The most common of the vitamins linked to vitiligo is vitamin C, also known as ascorbic acid. Found mainly in citrus fruits, tomatoes, strawberries, cabbage, and potatoes, vitamin C has three main functions: to aid the intake of folic acid, to aid the intake of iron, and to help the production of melanin precursors. Vitamin C is therefore important to vitiligo patients because of their tendency to be deficient of iron and folic acid, and to help better produce melanin, which is the goal of the treatment (Montes, pp. 109-116, 1997).

The second group is the vitamin B12. B12 is indispensable for normal blood production and other important physiological functions. Links have been established between pernicious anemia and vitiligo, making vitamin B12 an even larger factor. Furthermore, it is known that the two substances, vitamin B12 and folic acid, require each other’s presence in biological reactions that will not proceed in the absence of either one. When reactions are accelerated by supplying one of the two vitamins, the supplies of the other are consumed and unless replenished the reaction will slow down and eventually cease (Montes, pp.117-128, 1997).

In treatment it has been shown that oral B12 is not effective due to the poor absorption of B12 through the small intestine. B12 tablets are still prescribed in treatment, for some B12 is better than none, but the majority of the vitamin is supplied through monthly intramuscular shots. Hypothyroidism, which is linked to vitiligo through its nature as an autoimmune disorder, hampers the absorption of vitamin B12. In recent studies, administration of vitamins C, B12, and folic acid has been more effective in children and young adults who have recently been diagnosed with vitiligo (Montes, pp.117-128, 1997).

A fourth vitamin, B6, has proven crucial for nutritional vitiligo treatment. The vitamin is essential to the immune system as a whole, and B6 deficiency is especially common in women taking oral contraceptives. It has been found that large doses of B6 either orally or intramuscularly have been beneficial to repigmentation of vitiligo spots (Montes, pp.141-146, 1997).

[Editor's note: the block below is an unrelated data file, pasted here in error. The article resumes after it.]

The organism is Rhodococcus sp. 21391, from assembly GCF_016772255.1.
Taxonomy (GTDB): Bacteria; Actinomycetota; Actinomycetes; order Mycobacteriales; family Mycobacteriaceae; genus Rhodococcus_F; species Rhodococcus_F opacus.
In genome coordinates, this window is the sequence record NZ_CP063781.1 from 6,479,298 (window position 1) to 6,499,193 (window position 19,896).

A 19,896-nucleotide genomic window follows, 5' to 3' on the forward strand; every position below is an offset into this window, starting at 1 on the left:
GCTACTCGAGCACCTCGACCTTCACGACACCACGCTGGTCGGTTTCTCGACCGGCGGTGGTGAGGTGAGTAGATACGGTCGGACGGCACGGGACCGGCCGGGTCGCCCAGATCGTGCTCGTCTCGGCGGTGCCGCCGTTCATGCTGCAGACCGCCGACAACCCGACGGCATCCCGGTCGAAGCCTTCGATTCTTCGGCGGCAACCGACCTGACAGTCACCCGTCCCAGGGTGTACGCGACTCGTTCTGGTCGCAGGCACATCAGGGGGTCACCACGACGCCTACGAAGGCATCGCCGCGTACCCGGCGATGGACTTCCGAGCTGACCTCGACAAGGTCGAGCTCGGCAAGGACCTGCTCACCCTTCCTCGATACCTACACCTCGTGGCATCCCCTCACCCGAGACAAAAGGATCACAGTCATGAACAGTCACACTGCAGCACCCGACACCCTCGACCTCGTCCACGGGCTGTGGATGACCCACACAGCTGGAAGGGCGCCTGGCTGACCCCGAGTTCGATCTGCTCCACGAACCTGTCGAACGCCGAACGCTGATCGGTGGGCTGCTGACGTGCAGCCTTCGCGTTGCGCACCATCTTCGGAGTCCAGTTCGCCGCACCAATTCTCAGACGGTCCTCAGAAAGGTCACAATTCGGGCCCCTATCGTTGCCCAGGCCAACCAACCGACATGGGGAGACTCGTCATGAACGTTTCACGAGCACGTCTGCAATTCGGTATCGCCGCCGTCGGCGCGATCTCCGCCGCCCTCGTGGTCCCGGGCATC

In a study conducted by Juhlin and Olsson in 1997, one hundred patients, 33 men and 67 women, were given tablets of vitamin B12 and folic acid to be taken twice daily for three months. A number of patients chose to expose themselves to sun during this time while others did not. The results were promising: fifty-two patients showed definite repigmentation, with the most successful group those between the ages to ten and twenty-five who had vitiligo for less than twenty years. The least successful group was those patients thirty-five to forty years old who had vitiligo between fifteen and forty years. The results were significant because they showed progress in an area of vitiligo treatment other than the traditional PUVA, steroids, or surgery (Juhlin & Olsson, 1997).

After compiling all his research, Dr. Montes noted that the most severe cases of vitiligo amongst his patients occurred in the patients with the lowest amounts more than one of the vitamins B6, B12, C, and folic acid in their blood. Dr. Montes attributed this shortage to the environment, for in Buenos Aires people simply do not eat green vegetables regularly. Nevertheless, Montes recommends a complete vitamin profile for each of his patients, since his research has shown that vitamin therapy, while it may not lead to complete repigmentation on its own, may aid other treatments in their effectiveness (Montes, 1997).